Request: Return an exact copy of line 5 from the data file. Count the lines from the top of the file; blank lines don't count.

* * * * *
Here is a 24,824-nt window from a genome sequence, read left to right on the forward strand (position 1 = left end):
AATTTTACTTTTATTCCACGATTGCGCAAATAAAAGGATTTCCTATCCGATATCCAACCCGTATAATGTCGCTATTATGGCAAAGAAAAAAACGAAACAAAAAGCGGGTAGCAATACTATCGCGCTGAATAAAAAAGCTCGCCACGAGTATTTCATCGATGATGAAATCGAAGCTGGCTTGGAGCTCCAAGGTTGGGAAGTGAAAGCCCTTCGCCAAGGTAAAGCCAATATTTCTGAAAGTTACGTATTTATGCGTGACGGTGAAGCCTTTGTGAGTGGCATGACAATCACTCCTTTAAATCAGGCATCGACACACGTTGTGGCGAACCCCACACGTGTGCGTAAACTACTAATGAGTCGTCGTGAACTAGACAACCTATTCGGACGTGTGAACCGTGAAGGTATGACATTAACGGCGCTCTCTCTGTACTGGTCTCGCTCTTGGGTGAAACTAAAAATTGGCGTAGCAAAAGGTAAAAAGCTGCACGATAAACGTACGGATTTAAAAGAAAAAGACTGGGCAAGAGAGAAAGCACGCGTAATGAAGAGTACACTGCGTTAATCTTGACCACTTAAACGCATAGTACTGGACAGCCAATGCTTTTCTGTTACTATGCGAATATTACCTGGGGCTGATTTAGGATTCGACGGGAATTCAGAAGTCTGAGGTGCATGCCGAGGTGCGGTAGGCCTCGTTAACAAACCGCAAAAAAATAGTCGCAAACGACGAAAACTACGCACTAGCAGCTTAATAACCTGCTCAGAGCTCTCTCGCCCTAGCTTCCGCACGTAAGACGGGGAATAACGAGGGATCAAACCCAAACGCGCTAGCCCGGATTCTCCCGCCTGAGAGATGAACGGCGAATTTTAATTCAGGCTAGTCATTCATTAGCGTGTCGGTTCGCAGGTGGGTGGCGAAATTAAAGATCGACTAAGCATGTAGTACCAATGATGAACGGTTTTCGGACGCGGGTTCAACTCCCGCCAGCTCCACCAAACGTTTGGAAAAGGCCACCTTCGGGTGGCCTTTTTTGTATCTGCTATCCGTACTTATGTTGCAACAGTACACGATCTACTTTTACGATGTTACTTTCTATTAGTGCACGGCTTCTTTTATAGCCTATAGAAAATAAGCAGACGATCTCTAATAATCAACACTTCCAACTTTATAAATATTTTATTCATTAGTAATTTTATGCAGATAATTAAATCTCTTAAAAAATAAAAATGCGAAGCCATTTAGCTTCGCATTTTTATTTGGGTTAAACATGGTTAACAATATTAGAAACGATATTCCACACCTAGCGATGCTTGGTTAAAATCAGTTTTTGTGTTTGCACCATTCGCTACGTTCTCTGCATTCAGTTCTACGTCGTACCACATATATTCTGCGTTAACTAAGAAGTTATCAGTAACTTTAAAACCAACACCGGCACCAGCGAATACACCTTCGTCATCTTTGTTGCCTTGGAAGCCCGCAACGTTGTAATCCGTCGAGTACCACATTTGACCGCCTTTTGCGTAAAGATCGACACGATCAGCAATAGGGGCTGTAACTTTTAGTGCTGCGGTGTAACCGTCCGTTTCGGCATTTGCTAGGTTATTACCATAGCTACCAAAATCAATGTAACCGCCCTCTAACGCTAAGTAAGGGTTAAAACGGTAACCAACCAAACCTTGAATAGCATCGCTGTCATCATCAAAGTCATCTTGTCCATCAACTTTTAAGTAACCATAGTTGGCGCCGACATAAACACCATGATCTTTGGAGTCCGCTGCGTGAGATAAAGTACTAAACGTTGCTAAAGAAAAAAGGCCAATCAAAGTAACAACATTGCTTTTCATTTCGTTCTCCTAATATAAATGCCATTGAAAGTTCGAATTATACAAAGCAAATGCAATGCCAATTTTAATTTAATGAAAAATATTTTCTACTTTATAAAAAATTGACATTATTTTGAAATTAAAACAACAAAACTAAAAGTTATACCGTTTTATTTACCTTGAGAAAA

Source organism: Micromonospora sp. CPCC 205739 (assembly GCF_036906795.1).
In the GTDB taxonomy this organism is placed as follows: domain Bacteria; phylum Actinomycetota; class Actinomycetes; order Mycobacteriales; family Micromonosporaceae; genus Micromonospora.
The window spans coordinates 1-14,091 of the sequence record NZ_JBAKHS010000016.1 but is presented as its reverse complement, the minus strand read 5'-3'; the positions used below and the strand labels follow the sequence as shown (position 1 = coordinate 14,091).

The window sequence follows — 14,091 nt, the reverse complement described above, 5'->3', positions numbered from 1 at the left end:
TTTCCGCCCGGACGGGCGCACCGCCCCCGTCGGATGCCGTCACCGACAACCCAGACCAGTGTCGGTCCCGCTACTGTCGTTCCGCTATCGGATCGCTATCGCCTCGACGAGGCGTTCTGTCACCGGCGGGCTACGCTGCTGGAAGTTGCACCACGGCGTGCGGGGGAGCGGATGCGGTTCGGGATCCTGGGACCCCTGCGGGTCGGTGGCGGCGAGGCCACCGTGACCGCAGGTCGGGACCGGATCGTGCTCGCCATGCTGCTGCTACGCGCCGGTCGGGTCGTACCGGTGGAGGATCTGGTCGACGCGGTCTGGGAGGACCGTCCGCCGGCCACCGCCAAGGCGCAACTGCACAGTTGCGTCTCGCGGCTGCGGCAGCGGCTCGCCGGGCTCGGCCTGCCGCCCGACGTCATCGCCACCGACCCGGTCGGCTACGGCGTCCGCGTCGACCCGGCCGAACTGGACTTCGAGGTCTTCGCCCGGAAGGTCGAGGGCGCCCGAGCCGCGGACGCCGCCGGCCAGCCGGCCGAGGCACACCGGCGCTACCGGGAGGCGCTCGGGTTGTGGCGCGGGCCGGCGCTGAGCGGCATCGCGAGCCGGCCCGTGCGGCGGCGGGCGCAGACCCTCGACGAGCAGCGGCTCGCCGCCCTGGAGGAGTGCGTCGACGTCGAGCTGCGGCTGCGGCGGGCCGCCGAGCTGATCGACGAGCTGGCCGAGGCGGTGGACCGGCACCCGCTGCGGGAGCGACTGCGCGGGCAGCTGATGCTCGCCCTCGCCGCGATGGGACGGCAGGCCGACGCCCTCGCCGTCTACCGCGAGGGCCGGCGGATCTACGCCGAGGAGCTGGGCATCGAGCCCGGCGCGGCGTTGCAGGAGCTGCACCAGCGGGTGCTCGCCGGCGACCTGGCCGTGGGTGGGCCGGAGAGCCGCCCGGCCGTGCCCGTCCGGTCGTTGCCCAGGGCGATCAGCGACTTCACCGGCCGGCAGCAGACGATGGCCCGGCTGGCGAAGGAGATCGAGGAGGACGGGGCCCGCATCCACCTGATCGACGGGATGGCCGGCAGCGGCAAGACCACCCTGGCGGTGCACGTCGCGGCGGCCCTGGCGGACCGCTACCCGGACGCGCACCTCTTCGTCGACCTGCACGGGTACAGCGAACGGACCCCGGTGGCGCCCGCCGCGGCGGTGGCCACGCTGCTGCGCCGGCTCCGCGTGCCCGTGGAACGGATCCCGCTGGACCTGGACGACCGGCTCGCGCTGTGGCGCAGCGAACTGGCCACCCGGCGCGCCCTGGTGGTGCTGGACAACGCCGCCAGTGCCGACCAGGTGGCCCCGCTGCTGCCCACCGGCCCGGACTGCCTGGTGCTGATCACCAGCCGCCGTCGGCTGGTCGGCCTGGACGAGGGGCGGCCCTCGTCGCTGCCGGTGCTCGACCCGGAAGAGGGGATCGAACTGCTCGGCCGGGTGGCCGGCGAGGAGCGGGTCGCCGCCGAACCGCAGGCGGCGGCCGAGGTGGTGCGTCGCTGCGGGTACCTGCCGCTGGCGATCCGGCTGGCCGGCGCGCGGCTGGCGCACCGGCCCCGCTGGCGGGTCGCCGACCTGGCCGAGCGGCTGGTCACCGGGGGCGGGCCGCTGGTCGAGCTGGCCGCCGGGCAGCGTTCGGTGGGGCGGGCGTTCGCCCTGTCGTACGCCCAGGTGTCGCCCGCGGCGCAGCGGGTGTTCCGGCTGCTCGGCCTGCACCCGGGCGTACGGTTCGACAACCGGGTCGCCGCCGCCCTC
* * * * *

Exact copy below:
The window spans coordinates 1-14,091 of the sequence record NZ_JBAKHS010000016.1 but is presented as its reverse complement, the minus strand read 5'-3'; the positions used below and the strand labels follow the sequence as shown (position 1 = coordinate 14,091).